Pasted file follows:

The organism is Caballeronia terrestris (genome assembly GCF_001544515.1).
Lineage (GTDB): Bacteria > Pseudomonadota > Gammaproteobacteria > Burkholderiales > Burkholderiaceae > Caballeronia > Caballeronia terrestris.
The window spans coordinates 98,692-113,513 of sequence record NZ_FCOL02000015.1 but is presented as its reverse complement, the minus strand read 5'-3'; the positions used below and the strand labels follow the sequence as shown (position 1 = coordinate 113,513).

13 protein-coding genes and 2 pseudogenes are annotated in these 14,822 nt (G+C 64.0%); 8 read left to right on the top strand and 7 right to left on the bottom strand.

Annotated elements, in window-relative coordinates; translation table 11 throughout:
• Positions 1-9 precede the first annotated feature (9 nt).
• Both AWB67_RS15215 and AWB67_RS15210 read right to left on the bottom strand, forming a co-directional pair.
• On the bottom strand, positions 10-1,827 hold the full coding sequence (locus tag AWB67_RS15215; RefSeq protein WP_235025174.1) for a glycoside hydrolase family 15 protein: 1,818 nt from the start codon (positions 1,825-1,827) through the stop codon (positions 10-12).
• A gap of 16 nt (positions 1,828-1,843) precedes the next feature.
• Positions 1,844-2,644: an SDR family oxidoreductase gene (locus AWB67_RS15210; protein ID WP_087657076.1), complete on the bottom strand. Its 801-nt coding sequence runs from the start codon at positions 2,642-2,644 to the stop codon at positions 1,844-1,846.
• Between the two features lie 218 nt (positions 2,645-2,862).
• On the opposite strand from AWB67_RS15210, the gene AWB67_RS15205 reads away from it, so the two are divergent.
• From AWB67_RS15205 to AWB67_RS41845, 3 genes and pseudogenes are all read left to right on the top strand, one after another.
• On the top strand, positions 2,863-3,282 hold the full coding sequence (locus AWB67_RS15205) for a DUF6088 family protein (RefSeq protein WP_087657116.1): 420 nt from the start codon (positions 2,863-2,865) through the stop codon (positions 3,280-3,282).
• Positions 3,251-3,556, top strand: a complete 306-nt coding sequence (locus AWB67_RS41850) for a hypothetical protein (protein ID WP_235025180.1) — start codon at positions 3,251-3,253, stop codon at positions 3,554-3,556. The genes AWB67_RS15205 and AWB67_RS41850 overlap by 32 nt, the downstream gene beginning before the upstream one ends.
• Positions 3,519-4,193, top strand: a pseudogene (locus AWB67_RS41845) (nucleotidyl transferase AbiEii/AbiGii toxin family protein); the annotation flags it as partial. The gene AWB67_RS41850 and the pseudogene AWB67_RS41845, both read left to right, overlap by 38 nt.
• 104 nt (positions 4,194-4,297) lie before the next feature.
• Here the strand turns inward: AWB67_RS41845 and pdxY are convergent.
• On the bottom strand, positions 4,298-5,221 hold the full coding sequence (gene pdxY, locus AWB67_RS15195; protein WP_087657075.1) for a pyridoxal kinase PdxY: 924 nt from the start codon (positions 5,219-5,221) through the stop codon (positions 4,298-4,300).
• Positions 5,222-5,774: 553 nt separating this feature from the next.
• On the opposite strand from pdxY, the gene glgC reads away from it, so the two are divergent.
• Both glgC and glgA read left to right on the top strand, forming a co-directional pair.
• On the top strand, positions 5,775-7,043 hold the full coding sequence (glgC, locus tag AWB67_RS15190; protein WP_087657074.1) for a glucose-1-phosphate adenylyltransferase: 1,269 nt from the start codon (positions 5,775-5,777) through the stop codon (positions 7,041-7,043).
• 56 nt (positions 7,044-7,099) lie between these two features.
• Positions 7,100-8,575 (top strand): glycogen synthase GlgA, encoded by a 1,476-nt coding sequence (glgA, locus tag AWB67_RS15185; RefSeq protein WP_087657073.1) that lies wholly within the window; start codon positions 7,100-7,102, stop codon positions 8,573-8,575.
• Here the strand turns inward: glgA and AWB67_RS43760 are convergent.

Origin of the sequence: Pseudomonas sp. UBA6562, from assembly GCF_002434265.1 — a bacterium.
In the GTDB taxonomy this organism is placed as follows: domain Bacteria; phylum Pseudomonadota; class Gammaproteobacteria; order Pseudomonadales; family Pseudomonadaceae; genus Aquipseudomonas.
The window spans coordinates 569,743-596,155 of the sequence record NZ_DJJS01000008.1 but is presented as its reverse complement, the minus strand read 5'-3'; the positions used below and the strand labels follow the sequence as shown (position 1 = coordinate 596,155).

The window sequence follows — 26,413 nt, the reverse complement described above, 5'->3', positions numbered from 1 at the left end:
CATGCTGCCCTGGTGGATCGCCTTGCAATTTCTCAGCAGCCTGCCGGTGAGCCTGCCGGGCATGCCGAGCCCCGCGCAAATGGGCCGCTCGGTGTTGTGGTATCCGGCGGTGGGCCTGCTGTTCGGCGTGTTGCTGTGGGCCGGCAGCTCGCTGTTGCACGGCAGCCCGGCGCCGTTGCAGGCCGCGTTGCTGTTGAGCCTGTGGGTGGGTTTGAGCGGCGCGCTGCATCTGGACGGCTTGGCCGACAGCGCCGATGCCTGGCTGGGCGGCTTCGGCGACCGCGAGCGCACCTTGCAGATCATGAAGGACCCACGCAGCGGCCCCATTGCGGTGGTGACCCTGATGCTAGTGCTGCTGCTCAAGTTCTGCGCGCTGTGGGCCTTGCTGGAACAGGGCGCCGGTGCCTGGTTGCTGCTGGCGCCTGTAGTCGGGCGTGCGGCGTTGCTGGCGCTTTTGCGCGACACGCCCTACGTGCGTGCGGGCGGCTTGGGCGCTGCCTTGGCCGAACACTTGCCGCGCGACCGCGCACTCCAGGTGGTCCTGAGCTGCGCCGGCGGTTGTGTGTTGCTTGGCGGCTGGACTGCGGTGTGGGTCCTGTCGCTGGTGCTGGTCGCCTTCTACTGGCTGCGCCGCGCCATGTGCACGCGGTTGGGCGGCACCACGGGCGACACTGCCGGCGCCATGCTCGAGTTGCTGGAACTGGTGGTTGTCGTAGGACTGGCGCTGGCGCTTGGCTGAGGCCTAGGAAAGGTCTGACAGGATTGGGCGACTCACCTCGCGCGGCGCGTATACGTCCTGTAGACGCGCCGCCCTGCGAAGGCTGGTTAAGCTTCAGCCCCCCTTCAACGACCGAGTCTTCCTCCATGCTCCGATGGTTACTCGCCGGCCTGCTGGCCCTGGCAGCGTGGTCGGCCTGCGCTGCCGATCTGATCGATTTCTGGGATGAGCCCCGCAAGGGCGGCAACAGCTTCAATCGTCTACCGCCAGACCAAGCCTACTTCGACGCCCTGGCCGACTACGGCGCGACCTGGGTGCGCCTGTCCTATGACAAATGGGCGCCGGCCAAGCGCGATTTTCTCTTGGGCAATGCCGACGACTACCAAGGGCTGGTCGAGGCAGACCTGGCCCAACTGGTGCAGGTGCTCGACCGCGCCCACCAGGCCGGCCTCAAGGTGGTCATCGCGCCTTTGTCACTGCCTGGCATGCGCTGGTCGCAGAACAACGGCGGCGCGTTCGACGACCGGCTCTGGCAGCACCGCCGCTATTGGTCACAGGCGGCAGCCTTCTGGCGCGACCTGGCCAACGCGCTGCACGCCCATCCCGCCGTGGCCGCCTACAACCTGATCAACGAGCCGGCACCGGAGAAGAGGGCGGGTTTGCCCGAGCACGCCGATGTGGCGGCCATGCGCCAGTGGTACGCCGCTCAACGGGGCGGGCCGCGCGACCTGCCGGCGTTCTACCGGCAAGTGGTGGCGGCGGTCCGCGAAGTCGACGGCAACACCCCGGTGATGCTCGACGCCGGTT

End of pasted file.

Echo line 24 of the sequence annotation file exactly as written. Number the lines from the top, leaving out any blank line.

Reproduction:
• 56 nt (positions 7,044-7,099) lie between these two features.